Stephanie Marquez / Rivard Report
I’m sitting in the Central Library parking garage, watching the clock approach the 20th minute. Twenty minutes sitting, waiting to escape said parking garage. My shirt is sticky with sweat. It is 100 degrees outside. I just walked five blocks from my office to this garage. Now, my car is at a standstill behind 15 other cars also waiting to make their exit. I slouch a little, scan the radio and wonder how I came to be in this mess.
I recently started a job working downtown for a company called Go Smart Solar. In a lot of ways it’s the perfect job. I have a smart and engaging team, our mission is to deliver renewable energy to the community, and there’s unlimited sparkling water in the office. But the 2-mile commute is dreadful.
Now most of you might laugh at that statement, but hear me out. It takes me eight minutes to drive from my house to the Central Library garage, two minutes to park, then 10 minutes to walk to my office. That’s a 20-minute commute. In the afternoon it’s the same, plus 20 minutes spent waiting for others to leave the parking garage. That’s a 40-minute commute. After two days of this hourlong commute, I decided I could walk to work faster. Google Maps showed I could. After all, it is only 2 miles away. Then again, I might die in the 100-degree heat.
Any human with some semblance of a soul hates a traffic-filled drive home. At this point, I have decided I’m opting out of the classic car commute altogether. According to one study of all of the daily activities we partake in, commuting is the one that makes everyone the most unhappy.
My chosen, yet by no means unique, solution to this unhappiness? A bike.
I’d like to tell you that my appreciation for biking comes from childhood, but in fact, that is not the case. In middle school, my parents made me bike to school every day, 2 miles away from my house. In Boulder, this was pretty much the norm. Every day, at 7:30 a.m., I cruised down the bike path, then struggled up a seemingly massive hill, inch by inch. I would arrive at school with layers of sweat that beaded on my acne, and I eventually swore to never bike ever again.
My heart changed, however, during my college summer internship in Berlin. After week one, I realized that it was utterly impractical to live without a bike. I walked across the street to my neighborhood bike store and negotiated in broken German for a very beat-up, bright purple bike.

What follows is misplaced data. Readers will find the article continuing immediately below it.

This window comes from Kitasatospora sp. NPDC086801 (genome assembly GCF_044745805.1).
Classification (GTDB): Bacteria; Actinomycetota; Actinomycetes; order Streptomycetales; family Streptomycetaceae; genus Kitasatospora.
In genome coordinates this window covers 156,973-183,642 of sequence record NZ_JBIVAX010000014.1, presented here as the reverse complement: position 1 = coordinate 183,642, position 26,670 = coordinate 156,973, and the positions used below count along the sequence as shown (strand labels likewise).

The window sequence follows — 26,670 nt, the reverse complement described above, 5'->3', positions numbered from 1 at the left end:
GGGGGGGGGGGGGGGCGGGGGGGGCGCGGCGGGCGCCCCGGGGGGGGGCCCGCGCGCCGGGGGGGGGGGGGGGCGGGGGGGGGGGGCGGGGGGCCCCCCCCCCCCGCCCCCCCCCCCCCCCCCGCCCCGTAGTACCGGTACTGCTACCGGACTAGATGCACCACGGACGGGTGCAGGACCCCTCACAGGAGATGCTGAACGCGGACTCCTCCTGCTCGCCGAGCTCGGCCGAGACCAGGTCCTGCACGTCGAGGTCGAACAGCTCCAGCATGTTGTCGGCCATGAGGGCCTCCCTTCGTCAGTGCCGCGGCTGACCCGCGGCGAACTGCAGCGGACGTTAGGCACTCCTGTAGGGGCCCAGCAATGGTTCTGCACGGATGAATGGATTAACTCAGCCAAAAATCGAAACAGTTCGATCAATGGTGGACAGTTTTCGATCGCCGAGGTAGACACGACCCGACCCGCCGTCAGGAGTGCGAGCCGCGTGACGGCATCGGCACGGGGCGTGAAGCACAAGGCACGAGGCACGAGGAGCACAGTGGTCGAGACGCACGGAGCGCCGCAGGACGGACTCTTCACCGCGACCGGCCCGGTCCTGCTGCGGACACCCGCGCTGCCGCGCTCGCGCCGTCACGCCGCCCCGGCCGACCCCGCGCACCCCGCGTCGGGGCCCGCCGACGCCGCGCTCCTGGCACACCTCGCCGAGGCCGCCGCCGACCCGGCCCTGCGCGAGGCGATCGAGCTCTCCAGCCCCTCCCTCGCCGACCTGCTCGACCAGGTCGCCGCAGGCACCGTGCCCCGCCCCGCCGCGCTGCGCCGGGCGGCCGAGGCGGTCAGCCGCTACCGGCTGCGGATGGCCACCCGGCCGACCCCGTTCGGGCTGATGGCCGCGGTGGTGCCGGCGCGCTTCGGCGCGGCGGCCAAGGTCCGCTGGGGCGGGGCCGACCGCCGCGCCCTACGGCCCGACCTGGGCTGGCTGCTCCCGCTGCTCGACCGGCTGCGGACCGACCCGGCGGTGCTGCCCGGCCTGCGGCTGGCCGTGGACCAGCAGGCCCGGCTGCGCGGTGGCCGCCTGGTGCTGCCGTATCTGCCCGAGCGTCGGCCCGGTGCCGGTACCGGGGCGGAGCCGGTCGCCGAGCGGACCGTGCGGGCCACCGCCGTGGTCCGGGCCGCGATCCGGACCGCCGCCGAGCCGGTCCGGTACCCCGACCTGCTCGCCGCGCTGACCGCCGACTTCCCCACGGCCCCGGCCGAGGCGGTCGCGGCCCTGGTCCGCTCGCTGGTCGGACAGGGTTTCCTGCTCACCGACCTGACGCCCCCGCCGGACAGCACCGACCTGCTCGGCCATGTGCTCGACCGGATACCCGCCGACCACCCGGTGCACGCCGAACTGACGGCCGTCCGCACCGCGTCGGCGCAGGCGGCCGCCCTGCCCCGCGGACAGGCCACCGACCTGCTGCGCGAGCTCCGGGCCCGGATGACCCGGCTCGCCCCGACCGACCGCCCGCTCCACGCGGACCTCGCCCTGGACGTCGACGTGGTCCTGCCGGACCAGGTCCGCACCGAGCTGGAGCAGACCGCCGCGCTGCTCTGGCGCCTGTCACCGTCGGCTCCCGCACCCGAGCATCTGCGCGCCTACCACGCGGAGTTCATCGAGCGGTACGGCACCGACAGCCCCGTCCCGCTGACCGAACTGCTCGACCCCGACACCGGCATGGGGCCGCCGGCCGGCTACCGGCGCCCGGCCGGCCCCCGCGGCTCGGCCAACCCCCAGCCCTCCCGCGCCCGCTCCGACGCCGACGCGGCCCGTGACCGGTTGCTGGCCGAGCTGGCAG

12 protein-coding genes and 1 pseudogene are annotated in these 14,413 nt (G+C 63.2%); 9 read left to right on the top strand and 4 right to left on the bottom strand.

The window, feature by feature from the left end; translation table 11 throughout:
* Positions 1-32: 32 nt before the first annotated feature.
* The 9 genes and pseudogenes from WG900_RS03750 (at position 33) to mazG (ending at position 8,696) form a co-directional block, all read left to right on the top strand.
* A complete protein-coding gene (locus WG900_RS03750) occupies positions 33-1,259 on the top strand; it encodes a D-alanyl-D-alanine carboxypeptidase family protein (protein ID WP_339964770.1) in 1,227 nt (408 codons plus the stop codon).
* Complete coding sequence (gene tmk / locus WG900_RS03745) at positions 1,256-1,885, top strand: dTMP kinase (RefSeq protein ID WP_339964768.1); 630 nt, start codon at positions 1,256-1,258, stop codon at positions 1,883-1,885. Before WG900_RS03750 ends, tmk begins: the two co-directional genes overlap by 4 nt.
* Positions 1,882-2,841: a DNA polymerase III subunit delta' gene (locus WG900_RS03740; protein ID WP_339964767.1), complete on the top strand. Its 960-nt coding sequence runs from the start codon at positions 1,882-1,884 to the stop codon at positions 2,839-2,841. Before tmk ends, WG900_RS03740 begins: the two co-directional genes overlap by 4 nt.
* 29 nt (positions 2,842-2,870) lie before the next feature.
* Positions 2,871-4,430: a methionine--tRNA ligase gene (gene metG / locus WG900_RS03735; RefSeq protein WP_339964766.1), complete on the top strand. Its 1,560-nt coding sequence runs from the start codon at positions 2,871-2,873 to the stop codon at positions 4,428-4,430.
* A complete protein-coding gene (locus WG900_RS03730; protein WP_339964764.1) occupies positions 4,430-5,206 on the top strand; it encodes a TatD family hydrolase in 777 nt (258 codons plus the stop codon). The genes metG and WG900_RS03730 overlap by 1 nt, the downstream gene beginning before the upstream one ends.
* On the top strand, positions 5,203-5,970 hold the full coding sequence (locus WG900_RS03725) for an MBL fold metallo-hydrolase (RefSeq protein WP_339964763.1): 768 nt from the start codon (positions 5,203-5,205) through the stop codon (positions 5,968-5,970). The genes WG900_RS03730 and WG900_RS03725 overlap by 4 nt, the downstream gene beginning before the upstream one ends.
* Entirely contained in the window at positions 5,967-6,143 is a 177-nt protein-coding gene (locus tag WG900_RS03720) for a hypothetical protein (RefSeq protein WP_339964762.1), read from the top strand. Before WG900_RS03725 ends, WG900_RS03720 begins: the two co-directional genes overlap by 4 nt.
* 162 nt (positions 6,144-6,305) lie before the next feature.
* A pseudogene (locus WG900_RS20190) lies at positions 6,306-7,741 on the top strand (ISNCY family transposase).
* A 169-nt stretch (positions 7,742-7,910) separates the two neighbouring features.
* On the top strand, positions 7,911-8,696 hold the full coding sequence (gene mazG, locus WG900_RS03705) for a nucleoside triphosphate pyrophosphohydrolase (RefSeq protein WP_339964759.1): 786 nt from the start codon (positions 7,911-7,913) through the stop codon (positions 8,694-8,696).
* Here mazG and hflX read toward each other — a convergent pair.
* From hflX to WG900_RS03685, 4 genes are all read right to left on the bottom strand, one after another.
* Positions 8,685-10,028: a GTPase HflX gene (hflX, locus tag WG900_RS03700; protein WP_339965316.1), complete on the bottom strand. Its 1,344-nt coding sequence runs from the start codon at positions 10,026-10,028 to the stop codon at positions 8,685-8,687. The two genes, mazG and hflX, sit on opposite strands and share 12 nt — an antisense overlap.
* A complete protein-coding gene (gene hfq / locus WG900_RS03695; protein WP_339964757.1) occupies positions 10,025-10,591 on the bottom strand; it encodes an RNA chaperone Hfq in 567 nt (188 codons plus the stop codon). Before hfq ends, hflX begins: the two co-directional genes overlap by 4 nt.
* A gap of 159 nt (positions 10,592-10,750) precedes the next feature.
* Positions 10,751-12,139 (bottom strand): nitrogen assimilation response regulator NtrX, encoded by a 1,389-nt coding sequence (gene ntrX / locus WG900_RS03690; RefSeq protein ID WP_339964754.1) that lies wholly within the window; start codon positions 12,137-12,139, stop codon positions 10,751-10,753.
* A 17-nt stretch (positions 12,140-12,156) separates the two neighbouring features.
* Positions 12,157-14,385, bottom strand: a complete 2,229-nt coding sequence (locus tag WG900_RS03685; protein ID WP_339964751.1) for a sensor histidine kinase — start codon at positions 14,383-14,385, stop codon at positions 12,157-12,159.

It was certainly nothing special, but I remember the rickety frame, pedal brakes, and shrill bell with affection. I rode it everywhere: from work to the grocery store, from the gym to the bar. I loved the wind in my hair and the details of a city I saw only when biking by. But the primary reason I was able to use my bike for everything was I felt safe doing so.
In Berlin, bike lanes were prolific and often protected. On the road, there were sometimes more bikes than cars. Biking was ingrained as a way of life – a way of life I loved being a part of, an exciting mode of transportation I grew to appreciate.
In San Antonio, my first day biking to work was an adventure. I live off of Broadway, on which cycling feels death-defying. So I cut to Avenue B. That was fine until I had to cross Josephine Street, which has no light at Avenue B. Instead of braving the intersection, I decided to try my luck along the river. This was a great decision for the first 20 feet, until I meet my first jogger. And then my 2nd. And then my 40th.
Most joggers looked at me as if I were a menace while I tried to weave my way between them without falling into the river. Finally, I accepted defeat, carrying my bike up a flight of stairs. By now, thankfully, I had reached downtown. In my last three blocks to the office, I was almost hit only once. A driver turning right didn’t see me sitting right next to him at the light. Finally, I pulled up to my building and was greeted by a blessedly cold wave of A/C.
I have since refined my route to work, but my experience brought me into the discussion around protected bike lanes for San Antonio.
Protected bike lanes provide an opportunity to improve downtown traffic for both bikers and drivers by providing a safe alternative to commuting by car, reducing traffic overall. My adventures commuting in a non-bike-friendly city made me realize that access to the safety of a bike-friendly infrastructure will play a key factor in where I choose to live in the future.
I hope to help my new community by joining the 650+ individuals who have signed the SMART STREETS, SMART CITY Safe, Protected Bike Lanes Broadway Corridor petition. As the organizers indicate, “Mayor Ron Nirenberg has stepped up and committed to help get protected bike lanes built as an integral part of this project. … We need you to sign this petition so the rest of City Council knows how much multi-modal transportation options and safety matter to our community.”
Let’s bring visible and protected bike lanes to encourage new options for commute in a 21st century city like San Antonio. Doesn’t peddling down a breezy, safe bike path sound better than a sticky, sweaty afternoon in traffic anyway?